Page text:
While he's shopping in the Paris market, Hassan gets a call from his sisters saying that Paul has died in a car crash. Furthermore, he's been found in his crashed car at the bottom of a cliff, which seems suspicious.
Hassan remembers the vivid smells and sensations of food as he walks through the market after the news; he feels like an era of French cooking has died with Verdun.
His memory takes him back to a road trip through Alsace (where France borders Germany) with Paul. The scene is full of fresh air and happy friendship, and Hassan remembers that Paul, the legend of food, tells him "'nothing we do will ever be as good as this simple bowl of tripe'" (14.22).
The next morning Hassan wakes up, exhausted from misery, and goes to meet up with Marc Bressier, an acquaintance of his that manages a three-star restaurant. They talk about Paul. It seems from the evidence at the scene of his death that the car was driven off the cliff.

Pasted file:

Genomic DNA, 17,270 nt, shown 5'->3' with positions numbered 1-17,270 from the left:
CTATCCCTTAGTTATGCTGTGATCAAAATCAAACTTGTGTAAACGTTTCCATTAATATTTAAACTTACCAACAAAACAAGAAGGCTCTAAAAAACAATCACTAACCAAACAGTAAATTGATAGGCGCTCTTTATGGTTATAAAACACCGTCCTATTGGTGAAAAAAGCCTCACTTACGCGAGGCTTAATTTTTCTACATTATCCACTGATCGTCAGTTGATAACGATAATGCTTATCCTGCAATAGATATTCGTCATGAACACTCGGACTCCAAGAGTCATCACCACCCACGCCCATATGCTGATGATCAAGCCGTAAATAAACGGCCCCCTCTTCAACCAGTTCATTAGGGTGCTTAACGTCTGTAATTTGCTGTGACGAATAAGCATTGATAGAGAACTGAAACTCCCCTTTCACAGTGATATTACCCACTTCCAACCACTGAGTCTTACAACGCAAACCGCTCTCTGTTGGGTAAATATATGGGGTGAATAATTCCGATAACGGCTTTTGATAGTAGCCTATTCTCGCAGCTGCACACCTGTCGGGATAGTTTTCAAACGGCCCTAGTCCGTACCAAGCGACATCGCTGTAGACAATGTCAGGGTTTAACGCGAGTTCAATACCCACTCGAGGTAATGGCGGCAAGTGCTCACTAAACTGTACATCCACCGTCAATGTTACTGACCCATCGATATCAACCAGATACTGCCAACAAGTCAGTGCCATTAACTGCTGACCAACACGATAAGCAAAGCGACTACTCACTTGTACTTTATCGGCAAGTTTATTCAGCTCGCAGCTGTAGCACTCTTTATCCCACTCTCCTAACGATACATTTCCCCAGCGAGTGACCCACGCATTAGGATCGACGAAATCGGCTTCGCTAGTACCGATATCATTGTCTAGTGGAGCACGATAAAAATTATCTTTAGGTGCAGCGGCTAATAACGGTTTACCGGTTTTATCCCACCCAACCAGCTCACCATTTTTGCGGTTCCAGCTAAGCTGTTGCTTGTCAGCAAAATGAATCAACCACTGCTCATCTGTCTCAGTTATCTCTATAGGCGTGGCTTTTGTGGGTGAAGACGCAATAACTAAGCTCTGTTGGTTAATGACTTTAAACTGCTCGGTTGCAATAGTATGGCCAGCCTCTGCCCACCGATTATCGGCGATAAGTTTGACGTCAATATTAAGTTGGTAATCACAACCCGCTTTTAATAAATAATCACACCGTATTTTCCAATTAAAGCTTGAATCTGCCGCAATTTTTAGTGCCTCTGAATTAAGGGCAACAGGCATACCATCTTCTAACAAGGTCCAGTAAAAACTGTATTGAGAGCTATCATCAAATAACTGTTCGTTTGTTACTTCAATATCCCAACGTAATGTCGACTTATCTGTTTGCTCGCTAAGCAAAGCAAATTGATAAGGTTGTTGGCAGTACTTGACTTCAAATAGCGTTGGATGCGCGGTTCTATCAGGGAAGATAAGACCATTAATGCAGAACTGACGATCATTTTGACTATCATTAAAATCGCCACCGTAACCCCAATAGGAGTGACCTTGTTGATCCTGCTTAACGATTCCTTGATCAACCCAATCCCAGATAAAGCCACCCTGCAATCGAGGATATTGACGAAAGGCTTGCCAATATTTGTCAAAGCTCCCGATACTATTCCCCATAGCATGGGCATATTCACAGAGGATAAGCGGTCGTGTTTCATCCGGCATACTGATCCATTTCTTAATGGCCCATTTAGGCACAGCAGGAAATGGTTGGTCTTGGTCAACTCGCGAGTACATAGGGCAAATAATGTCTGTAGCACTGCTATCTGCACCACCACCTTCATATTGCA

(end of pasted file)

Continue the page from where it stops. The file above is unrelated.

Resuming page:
He leaves Marc and walks through Paris, remembering a trip that he took with Paul to the Musée D'Orsay. He had stumbled across Paul Gauguin's painting called "The Meal," which is simple and bright, and then had found Paul lost in front of a painting of a king and queen who had just been excommunicated. He was really moved by this painting, though Hassan doesn't know why.
Hassan returns to his own place and inspects the restaurant. Jacques is freaking out about identifying a couple of possible restaurant critics, while everyone else is scurrying around preparing for the night.
He finally gets to his own office and closes the door. And then he comes to terms with the fact that he is not well himself.